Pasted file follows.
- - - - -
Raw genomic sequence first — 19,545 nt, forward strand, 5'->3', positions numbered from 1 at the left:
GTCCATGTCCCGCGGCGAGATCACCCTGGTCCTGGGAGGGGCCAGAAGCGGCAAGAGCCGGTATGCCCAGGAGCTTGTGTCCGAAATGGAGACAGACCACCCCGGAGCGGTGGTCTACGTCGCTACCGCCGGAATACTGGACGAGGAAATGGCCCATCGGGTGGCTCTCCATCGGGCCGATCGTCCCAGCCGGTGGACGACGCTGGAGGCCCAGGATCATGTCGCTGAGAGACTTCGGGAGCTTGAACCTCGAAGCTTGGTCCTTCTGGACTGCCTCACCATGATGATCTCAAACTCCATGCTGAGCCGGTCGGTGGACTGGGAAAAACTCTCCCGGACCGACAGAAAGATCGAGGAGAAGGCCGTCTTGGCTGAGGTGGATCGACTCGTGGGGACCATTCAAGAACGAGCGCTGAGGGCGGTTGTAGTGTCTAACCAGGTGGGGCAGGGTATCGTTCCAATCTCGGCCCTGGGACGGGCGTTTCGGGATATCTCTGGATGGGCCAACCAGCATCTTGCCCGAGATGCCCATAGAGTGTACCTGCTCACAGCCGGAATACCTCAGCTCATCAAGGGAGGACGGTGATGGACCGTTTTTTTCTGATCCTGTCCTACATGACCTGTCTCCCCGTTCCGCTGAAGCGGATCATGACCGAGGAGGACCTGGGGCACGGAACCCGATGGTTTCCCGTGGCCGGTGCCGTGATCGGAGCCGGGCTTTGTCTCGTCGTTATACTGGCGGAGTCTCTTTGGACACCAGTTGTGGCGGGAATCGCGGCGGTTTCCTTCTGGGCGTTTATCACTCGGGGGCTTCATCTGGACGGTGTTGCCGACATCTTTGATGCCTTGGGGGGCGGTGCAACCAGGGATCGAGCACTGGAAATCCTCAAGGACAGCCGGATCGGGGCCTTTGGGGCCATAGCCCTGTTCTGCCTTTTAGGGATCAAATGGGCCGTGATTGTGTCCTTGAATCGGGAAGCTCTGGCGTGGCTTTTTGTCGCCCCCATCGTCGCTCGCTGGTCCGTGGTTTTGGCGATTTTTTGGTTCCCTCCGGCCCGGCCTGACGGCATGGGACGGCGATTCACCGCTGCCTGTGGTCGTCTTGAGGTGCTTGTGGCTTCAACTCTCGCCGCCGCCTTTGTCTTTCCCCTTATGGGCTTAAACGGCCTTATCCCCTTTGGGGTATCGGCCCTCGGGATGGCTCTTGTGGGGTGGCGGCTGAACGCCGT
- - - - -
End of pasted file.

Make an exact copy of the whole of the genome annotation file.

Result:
Raw genomic sequence first — 19,545 nt, forward strand, 5'->3', positions numbered from 1 at the left:
GTCCATGTCCCGCGGCGAGATCACCCTGGTCCTGGGAGGGGCCAGAAGCGGCAAGAGCCGGTATGCCCAGGAGCTTGTGTCCGAAATGGAGACAGACCACCCCGGAGCGGTGGTCTACGTCGCTACCGCCGGAATACTGGACGAGGAAATGGCCCATCGGGTGGCTCTCCATCGGGCCGATCGTCCCAGCCGGTGGACGACGCTGGAGGCCCAGGATCATGTCGCTGAGAGACTTCGGGAGCTTGAACCTCGAAGCTTGGTCCTTCTGGACTGCCTCACCATGATGATCTCAAACTCCATGCTGAGCCGGTCGGTGGACTGGGAAAAACTCTCCCGGACCGACAGAAAGATCGAGGAGAAGGCCGTCTTGGCTGAGGTGGATCGACTCGTGGGGACCATTCAAGAACGAGCGCTGAGGGCGGTTGTAGTGTCTAACCAGGTGGGGCAGGGTATCGTTCCAATCTCGGCCCTGGGACGGGCGTTTCGGGATATCTCTGGATGGGCCAACCAGCATCTTGCCCGAGATGCCCATAGAGTGTACCTGCTCACAGCCGGAATACCTCAGCTCATCAAGGGAGGACGGTGATGGACCGTTTTTTTCTGATCCTGTCCTACATGACCTGTCTCCCCGTTCCGCTGAAGCGGATCATGACCGAGGAGGACCTGGGGCACGGAACCCGATGGTTTCCCGTGGCCGGTGCCGTGATCGGAGCCGGGCTTTGTCTCGTCGTTATACTGGCGGAGTCTCTTTGGACACCAGTTGTGGCGGGAATCGCGGCGGTTTCCTTCTGGGCGTTTATCACTCGGGGGCTTCATCTGGACGGTGTTGCCGACATCTTTGATGCCTTGGGGGGCGGTGCAACCAGGGATCGAGCACTGGAAATCCTCAAGGACAGCCGGATCGGGGCCTTTGGGGCCATAGCCCTGTTCTGCCTTTTAGGGATCAAATGGGCCGTGATTGTGTCCTTGAATCGGGAAGCTCTGGCGTGGCTTTTTGTCGCCCCCATCGTCGCTCGCTGGTCCGTGGTTTTGGCGATTTTTTGGTTCCCTCCGGCCCGGCCTGACGGCATGGGACGGCGATTCACCGCTGCCTGTGGTCGTCTTGAGGTGCTTGTGGCTTCAACTCTCGCCGCCGCCTTTGTCTTTCCCCTTATGGGCTTAAACGGCCTTATCCCCTTTGGGGTATCGGCCCTCGGGATGGCTCTTGTGGGGTGGCGGCTGAACGCCGT